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Oregon has so much to gain if we seize the economic opportunities presented by clean energy.

Oregon is poised to become a leader in the clean-energy job market. More than 48,000 Oregonians already work in the green economy, producing $7 billion in goods and services. We're home to more than 130 wind and solar companies and suppliers alone, with a strong solar sector and opportunities in power storage, transportation and more.

I currently focus on sustainability projects, but for many years I was an entrepreneur and business executive, so I know what it takes to grow and sustain a business. This February, the Legislature is considering a smart strategy to grow Oregon's economy and make major progress on slowing climate change: the Clean Energy Jobs bill. The bill limits climate pollution and invests in clean-energy solutions, using proceeds to accelerate Oregon's transition to a clean-energy economy while also expanding opportunities for low-income and rural communities, communities of color and workers.

The Clean Energy Jobs bill works economy-wide, making it an important part of the climate solution puzzle. It allows the public to capture the real costs that climate pollution creates for society by requiring polluters to pay for what they put into our air. The price is designed to be stable and can be adjusted over time to ensure the cap is not exceeded, giving polluters the incentive to cut emissions and allowing flexibility to do so efficiently and at the lowest cost.

The bill reflects a proven approach: Similar programs like it are already successfully working in 10 U.S. states and in countries around the world.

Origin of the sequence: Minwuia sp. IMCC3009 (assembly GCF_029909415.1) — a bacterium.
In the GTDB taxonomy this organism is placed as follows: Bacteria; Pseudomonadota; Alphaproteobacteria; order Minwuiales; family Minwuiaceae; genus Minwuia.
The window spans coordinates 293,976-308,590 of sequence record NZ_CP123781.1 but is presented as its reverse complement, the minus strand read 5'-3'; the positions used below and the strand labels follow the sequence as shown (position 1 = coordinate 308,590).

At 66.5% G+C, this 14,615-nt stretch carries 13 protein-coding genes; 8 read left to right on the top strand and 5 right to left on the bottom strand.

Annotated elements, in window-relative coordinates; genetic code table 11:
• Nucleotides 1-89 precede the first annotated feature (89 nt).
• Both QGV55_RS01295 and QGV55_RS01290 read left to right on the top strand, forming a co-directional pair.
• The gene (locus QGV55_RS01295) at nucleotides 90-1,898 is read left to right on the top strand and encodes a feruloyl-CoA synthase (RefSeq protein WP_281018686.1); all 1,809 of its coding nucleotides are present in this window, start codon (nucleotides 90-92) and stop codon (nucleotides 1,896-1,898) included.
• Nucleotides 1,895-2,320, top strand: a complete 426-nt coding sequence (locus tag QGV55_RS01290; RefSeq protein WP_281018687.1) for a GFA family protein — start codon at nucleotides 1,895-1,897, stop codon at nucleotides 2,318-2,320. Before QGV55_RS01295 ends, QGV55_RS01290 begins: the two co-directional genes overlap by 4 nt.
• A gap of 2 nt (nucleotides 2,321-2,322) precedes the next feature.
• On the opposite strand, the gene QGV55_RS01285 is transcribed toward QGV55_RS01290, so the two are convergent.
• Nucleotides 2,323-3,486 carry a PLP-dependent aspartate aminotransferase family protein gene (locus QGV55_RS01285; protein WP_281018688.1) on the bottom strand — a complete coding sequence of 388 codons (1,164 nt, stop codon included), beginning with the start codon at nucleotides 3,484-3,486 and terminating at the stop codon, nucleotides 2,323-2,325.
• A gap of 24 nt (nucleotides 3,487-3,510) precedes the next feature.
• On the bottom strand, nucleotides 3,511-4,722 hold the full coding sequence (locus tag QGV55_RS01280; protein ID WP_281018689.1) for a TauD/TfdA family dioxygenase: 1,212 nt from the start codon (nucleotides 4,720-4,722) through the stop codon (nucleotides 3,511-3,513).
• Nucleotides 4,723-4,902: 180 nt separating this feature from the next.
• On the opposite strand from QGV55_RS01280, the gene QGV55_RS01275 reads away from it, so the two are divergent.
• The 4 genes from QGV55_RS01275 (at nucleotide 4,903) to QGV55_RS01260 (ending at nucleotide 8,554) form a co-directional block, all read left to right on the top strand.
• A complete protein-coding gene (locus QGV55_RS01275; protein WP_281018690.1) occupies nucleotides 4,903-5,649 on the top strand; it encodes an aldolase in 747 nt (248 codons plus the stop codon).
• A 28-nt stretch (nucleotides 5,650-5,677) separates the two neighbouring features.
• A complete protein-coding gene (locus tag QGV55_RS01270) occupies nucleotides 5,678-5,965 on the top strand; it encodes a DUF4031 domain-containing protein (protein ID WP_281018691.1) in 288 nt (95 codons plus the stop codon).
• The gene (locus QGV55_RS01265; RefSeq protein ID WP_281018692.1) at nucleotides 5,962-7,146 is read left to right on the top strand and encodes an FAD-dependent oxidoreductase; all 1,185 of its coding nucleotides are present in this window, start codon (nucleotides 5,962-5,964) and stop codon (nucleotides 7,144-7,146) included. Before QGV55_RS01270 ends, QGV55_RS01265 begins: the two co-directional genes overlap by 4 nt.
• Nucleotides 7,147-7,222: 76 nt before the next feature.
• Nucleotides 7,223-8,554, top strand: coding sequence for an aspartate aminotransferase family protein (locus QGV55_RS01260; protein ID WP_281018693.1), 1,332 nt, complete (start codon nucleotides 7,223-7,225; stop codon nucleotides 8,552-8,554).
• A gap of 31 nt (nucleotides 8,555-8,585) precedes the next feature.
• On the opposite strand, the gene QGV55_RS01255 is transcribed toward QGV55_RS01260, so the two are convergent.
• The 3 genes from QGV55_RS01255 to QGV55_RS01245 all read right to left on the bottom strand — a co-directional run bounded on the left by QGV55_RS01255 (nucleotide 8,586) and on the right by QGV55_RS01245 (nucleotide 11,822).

With my business background, I also see the business opportunities and job growth that investing in our clean-energy sector creates. These are jobs for people with all kinds of skills all over the state — construction workers and technicians, engineers, salespeople, secretaries and custodians. New investment from the Clean Energy Jobs bill would accelerate this growth, supporting solar and wind power, transit, electric vehicles, energy-efficient homes and businesses, and healthier communities to make Oregon more competitive.

Everyone has a role to play in solving the climate crisis. We need to work on it from multiple angles — business, industry and individuals, and federal, state, regional and local governments. I'm proud that in Lake Oswego, our city is developing a Climate Action Plan with support from community members. It has several action areas, implementation strategies and recommendations for measuring progress, and I'm hopeful that they will become important elements of our local identity.

But cities can't do it alone. We also need state action to create change at a larger scale.

The next few years are critical in determining our climate future. To have a program working by 2021, the Legislature needs to pass the Clean Energy Jobs bill this year. Oregon has so much to gain if we seize the economic opportunities presented by clean energy.

Lisa Adatto is an entrepreneur who co-founded and spent 20 years as an executive at a government contracting company. She is on the board of the Lake Oswego Sustainability Network and lives in Lake Oswego.

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